Apartment converted into a designer store

Cool children's chairs

Nice place to chill between the two apartment blocks

A painted "graffiti" wall on one of the side streets

Next spot was a stroll round the old central police station, jail and courthouse.  Part of the complex dates back to 1864.  It's been renovated with part of it showing what the jail was like, plus cafes and restaurants.

  Shadow projection in a cell showing corporal punishment

Two new arrivals being processed!

What was once an exercise yard for prisoners

We were rather taken by the tree at the far end of the photo above.  Although they can't be seen in the photo, it had gorgeous pink flowers.  A plaque said that it was Plumeria Rubra or Red Frangipani, native to Central and South America. Really attractive.

Plumeria rubra

We were becoming rather footsore with the slog in such taxing conditions but thoroughly enjoying diving in and out of the lanes and alleyways.  Next stop was Pottinger Street, extremely steep with uneven cobblestones.  Bad enough in dry conditions but would be really tricky when it's wet.  There are market stalls towards the bottom which Jennie took advantage of for a bit of shopping.

Steeper than it looks

After a bit of shopping, we hopped on one of HK's famous trams to get us to a place where we could have some afternoon tea.

Hong Kong tram

Tram internals - nice to rest our feet

Photo op - soaked through again and stuffed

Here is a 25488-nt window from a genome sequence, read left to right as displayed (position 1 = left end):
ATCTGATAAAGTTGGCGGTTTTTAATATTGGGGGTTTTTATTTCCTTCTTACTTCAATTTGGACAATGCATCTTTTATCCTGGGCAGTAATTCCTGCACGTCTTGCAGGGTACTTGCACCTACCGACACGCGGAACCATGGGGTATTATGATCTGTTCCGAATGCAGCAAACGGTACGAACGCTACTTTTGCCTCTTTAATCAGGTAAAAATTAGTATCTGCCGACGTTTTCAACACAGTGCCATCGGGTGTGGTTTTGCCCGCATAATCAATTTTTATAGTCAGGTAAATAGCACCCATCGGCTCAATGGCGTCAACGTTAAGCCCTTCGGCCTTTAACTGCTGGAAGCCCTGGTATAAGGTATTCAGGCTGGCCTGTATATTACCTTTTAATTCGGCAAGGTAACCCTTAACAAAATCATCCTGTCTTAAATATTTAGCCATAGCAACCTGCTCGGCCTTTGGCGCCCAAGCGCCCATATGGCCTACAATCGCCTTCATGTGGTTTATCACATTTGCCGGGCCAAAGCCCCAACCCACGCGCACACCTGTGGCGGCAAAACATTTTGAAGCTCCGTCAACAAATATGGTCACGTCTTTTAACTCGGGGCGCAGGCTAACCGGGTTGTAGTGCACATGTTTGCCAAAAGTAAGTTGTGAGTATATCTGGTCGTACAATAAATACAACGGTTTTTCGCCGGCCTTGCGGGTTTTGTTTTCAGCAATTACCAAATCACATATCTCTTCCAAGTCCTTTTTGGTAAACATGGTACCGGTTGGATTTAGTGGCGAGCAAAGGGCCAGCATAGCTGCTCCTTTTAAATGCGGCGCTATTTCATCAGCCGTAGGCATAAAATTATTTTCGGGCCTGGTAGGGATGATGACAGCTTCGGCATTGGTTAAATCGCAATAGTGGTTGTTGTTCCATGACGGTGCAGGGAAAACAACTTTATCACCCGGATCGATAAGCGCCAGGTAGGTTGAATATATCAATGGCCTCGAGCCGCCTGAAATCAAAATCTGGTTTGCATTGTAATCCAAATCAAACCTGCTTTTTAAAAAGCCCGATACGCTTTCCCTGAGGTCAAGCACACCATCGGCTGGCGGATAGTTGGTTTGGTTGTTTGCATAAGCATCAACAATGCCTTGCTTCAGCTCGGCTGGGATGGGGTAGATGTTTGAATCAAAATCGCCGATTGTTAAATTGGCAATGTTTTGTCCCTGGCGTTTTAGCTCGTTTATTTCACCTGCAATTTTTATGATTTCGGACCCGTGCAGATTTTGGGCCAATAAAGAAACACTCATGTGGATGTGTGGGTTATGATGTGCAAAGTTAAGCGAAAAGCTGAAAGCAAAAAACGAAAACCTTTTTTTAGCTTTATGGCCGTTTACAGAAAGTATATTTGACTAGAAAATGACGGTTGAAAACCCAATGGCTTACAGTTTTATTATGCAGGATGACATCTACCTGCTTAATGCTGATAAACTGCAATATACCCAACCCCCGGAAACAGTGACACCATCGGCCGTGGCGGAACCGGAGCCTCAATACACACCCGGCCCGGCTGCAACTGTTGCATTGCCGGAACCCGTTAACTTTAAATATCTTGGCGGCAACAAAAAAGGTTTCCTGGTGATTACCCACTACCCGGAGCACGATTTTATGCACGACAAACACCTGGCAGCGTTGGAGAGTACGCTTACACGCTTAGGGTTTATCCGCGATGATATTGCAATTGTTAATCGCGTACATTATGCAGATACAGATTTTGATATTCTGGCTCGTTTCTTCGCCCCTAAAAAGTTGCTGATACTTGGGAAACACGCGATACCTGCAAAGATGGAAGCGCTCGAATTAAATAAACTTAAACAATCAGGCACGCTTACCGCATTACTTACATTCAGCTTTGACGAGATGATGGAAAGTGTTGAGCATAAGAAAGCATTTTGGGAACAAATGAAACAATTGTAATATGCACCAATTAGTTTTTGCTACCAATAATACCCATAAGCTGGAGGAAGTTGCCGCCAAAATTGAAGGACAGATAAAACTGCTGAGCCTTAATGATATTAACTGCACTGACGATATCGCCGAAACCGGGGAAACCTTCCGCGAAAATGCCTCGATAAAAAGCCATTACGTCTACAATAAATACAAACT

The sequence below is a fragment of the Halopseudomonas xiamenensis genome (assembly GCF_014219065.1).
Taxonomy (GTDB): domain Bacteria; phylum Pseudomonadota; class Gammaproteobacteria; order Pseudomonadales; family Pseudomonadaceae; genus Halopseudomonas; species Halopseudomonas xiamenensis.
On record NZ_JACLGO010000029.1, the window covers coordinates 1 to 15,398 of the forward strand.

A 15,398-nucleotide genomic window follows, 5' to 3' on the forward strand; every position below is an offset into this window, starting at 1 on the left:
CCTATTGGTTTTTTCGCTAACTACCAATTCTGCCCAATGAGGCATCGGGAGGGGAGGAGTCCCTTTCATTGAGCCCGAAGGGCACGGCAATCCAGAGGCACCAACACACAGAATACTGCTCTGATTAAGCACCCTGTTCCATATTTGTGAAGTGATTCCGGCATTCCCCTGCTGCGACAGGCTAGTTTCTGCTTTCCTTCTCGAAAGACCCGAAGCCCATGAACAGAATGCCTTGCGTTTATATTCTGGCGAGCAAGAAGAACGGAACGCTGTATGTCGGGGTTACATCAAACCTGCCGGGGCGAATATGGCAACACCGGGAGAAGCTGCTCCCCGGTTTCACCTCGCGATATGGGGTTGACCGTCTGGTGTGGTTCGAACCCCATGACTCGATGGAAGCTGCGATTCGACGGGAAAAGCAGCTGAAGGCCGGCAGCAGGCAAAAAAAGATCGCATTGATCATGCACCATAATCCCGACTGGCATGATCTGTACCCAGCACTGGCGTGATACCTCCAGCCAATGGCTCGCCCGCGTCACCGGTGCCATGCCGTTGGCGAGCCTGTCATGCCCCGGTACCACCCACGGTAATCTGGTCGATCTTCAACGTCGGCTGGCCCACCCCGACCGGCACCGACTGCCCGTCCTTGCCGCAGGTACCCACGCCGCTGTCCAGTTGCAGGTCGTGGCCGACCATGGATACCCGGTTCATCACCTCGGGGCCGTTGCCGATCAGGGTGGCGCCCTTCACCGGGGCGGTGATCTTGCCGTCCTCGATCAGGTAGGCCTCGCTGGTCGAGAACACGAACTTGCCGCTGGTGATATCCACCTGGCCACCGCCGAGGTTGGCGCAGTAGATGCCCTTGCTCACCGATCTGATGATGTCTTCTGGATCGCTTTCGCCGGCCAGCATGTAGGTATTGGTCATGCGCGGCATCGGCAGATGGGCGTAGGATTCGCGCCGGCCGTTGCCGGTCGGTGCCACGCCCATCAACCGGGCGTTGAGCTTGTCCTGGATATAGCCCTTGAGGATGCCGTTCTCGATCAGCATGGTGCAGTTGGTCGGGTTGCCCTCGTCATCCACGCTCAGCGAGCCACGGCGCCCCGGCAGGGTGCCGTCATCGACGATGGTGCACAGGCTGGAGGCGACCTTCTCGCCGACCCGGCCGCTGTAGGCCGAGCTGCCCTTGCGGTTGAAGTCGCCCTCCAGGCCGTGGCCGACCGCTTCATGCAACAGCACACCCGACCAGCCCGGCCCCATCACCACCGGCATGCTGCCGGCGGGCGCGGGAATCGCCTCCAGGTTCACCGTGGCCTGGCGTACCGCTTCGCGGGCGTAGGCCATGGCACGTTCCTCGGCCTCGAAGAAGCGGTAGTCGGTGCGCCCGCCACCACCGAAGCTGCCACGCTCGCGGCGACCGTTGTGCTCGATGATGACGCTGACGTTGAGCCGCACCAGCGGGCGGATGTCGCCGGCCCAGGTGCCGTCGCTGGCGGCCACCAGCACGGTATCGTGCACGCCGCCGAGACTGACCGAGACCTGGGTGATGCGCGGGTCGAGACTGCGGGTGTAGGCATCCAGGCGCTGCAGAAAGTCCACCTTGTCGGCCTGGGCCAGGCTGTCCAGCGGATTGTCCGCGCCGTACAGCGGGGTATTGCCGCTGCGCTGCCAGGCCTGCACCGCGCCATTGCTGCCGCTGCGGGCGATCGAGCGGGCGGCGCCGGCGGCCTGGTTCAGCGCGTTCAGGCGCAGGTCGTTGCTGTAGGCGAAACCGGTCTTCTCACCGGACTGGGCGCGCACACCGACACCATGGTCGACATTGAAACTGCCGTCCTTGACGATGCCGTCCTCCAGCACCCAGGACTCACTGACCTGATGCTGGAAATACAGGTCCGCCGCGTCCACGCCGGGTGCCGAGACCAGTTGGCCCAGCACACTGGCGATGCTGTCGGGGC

Rex lead us to the tea rooms which were at the top of some narrow and winding stairs and said his goodbyes after showing us where to find the nearest underground station (The MTR) which would take us back under the harbour close to our hotel.  Really enjoyed his company.

A delicious selection of cakes for afternoon tea

Refreshing China tea

Negotiating the MTR including changing trains was incredibly easy with good signage and trains departing every couple of minutes.  Why can't every country be that good?

The other thing which was really noticeable was the sheer number of supercars in the streets - Lamborghini, Maserati, Porsche and so on.  Given that they would rarely get out of first gear, status was clearly the main objective.  Of all the high end cars, the Tesla electric brand had a significant presence.  Far more practical for Hong Kong conditions, I would have thought.

We had the best part of another day in HK but with our sniffles and with it pouring with rain, we decided to chill in the hotel before heading for the airport in the middle of an electrical storm.  Fortunately, our flight departed on time and we were able to lie flat and get some reasonable shuteye before landing in Auckland some 11 hours later.

A wonderful holiday full of surprises and meeting lovely people.  Wonder what's next?

Friday 21 June 2019

Travels in the Land of the Dragon, pt 7

Beijing, Tiananmen Square and the Forbidden City

Another early start to avoid the worst of the day's heat and crowds - it was a 3 day public holiday.  At least it was in Beijing itself and only a half hour drive from the hotel.  It involved over 4 hours of walking in high temperatures, covering a good few kilometres so good hydration and walking poles were a great aid to enjoying the day.

On the way, it was a good opportunity to look at the architecture and Beijing was like the other centres we visited - modernising at a rapid pace, good infrastructure and clean.

Home base of China Television

Modern hi-rises

Like any other city in the world, only with more courteous and patient drivers

Arriving in Tiananmen Square on a hot sunny day, there was little or no personal sense of history or connection back to the photo which captivated the world of the lone protester standing in front of a tank almost exactly 30 years ago to the day.  It was planted with colourful flowers and although the government buildings and museum which  flanked two sides were more severe in terms of architecture, there was nothing particularly remarkable about it.  Just a pleasant area to stroll about in.